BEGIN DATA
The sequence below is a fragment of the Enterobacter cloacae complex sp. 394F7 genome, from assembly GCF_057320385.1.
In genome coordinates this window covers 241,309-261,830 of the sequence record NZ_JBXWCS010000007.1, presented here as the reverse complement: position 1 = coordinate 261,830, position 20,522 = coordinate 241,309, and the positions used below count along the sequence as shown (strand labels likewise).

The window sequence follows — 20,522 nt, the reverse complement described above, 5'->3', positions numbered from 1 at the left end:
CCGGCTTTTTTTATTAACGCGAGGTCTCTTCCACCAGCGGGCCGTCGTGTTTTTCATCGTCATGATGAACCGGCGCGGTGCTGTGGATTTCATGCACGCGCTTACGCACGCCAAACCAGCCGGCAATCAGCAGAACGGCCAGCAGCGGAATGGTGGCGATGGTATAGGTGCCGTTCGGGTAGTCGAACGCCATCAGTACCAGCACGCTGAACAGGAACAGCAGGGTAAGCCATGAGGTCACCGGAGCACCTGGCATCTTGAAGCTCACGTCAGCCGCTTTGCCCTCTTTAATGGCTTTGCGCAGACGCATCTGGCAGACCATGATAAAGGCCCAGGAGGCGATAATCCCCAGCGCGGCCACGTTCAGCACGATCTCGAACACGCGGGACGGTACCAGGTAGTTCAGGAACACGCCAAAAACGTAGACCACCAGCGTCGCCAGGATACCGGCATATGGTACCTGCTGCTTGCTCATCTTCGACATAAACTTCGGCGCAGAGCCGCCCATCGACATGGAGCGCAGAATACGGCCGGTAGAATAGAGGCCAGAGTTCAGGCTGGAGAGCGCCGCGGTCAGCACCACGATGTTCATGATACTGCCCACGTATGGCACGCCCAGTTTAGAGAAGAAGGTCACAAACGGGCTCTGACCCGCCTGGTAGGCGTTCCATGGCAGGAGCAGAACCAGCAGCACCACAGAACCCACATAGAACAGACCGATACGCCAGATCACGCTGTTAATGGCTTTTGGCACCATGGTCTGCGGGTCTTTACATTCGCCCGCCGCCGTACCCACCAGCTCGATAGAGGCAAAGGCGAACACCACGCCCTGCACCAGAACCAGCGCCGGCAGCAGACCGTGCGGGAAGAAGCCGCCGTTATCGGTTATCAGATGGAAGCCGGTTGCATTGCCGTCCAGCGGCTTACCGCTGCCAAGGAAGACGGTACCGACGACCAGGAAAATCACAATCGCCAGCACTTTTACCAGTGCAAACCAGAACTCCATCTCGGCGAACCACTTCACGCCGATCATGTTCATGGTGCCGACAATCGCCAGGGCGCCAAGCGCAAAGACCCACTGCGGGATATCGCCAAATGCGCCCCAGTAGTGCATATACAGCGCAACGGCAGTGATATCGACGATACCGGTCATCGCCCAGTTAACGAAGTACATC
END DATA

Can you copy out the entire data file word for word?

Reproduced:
The sequence below is a fragment of the Enterobacter cloacae complex sp. 394F7 genome, from assembly GCF_057320385.1.
In genome coordinates this window covers 241,309-261,830 of the sequence record NZ_JBXWCS010000007.1, presented here as the reverse complement: position 1 = coordinate 261,830, position 20,522 = coordinate 241,309, and the positions used below count along the sequence as shown (strand labels likewise).

The window sequence follows — 20,522 nt, the reverse complement described above, 5'->3', positions numbered from 1 at the left end:
CCGGCTTTTTTTATTAACGCGAGGTCTCTTCCACCAGCGGGCCGTCGTGTTTTTCATCGTCATGATGAACCGGCGCGGTGCTGTGGATTTCATGCACGCGCTTACGCACGCCAAACCAGCCGGCAATCAGCAGAACGGCCAGCAGCGGAATGGTGGCGATGGTATAGGTGCCGTTCGGGTAGTCGAACGCCATCAGTACCAGCACGCTGAACAGGAACAGCAGGGTAAGCCATGAGGTCACCGGAGCACCTGGCATCTTGAAGCTCACGTCAGCCGCTTTGCCCTCTTTAATGGCTTTGCGCAGACGCATCTGGCAGACCATGATAAAGGCCCAGGAGGCGATAATCCCCAGCGCGGCCACGTTCAGCACGATCTCGAACACGCGGGACGGTACCAGGTAGTTCAGGAACACGCCAAAAACGTAGACCACCAGCGTCGCCAGGATACCGGCATATGGTACCTGCTGCTTGCTCATCTTCGACATAAACTTCGGCGCAGAGCCGCCCATCGACATGGAGCGCAGAATACGGCCGGTAGAATAGAGGCCAGAGTTCAGGCTGGAGAGCGCCGCGGTCAGCACCACGATGTTCATGATACTGCCCACGTATGGCACGCCCAGTTTAGAGAAGAAGGTCACAAACGGGCTCTGACCCGCCTGGTAGGCGTTCCATGGCAGGAGCAGAACCAGCAGCACCACAGAACCCACATAGAACAGACCGATACGCCAGATCACGCTGTTAATGGCTTTTGGCACCATGGTCTGCGGGTCTTTACATTCGCCCGCCGCCGTACCCACCAGCTCGATAGAGGCAAAGGCGAACACCACGCCCTGCACCAGAACCAGCGCCGGCAGCAGACCGTGCGGGAAGAAGCCGCCGTTATCGGTTATCAGATGGAAGCCGGTTGCATTGCCGTCCAGCGGCTTACCGCTGCCAAGGAAGACGGTACCGACGACCAGGAAAATCACAATCGCCAGCACTTTTACCAGTGCAAACCAGAACTCCATCTCGGCGAACCACTTCACGCCGATCATGTTCATGGTGCCGACAATCGCCAGGGCGCCAAGCGCAAAGACCCACTGCGGGATATCGCCAAATGCGCCCCAGTAGTGCATATACAGCGCAACGGCAGTGATATCGACGATACCGGTCATCGCCCAGTTAACGAAGTACATC